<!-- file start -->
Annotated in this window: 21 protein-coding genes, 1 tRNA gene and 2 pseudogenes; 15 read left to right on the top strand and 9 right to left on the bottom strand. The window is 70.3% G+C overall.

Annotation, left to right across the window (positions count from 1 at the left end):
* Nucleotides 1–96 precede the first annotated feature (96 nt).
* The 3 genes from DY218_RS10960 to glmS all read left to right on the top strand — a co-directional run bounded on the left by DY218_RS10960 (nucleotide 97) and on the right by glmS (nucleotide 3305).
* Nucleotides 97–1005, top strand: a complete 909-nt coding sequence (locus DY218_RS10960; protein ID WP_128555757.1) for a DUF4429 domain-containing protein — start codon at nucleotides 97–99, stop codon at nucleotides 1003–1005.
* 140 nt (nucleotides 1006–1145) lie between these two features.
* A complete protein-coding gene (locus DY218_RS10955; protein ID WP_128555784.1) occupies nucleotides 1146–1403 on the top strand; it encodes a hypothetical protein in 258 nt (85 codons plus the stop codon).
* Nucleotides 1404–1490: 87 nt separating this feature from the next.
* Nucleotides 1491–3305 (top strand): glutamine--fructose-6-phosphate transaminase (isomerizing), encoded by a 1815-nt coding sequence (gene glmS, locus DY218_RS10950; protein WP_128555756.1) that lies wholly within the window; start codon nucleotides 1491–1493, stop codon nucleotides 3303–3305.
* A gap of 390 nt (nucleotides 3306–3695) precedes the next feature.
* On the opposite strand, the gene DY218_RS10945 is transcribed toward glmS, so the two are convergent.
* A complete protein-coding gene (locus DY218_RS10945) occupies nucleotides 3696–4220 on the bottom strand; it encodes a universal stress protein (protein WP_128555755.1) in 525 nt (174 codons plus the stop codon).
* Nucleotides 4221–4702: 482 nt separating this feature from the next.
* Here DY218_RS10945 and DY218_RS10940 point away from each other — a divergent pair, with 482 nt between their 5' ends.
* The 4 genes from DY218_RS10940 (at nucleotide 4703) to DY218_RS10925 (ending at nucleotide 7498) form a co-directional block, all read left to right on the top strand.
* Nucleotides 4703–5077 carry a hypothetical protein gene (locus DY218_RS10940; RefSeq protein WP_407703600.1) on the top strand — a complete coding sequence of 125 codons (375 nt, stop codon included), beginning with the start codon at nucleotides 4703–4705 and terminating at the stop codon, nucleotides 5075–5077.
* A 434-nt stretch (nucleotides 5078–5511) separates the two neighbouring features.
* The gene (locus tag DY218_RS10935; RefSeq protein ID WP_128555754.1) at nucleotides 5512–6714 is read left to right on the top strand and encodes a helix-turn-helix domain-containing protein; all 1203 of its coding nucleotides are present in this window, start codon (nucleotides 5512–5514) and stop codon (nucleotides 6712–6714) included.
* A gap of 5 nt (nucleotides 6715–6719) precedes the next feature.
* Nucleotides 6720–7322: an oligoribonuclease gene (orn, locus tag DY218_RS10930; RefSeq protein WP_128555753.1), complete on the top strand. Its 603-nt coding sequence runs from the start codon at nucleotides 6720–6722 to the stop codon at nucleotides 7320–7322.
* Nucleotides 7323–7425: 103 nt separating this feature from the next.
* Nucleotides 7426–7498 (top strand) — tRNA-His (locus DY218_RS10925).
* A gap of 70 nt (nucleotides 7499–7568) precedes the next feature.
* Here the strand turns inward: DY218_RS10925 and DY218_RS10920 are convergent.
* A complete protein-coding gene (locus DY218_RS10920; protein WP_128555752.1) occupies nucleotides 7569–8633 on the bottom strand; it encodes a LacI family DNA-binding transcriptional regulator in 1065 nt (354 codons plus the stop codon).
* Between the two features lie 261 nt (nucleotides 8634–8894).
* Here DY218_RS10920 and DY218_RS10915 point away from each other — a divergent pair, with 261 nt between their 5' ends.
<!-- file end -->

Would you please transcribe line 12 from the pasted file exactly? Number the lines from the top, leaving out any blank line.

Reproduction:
* A complete protein-coding gene (locus DY218_RS10945) occupies nucleotides 3696–4220 on the bottom strand; it encodes a universal stress protein (protein WP_128555755.1) in 525 nt (174 codons plus the stop codon).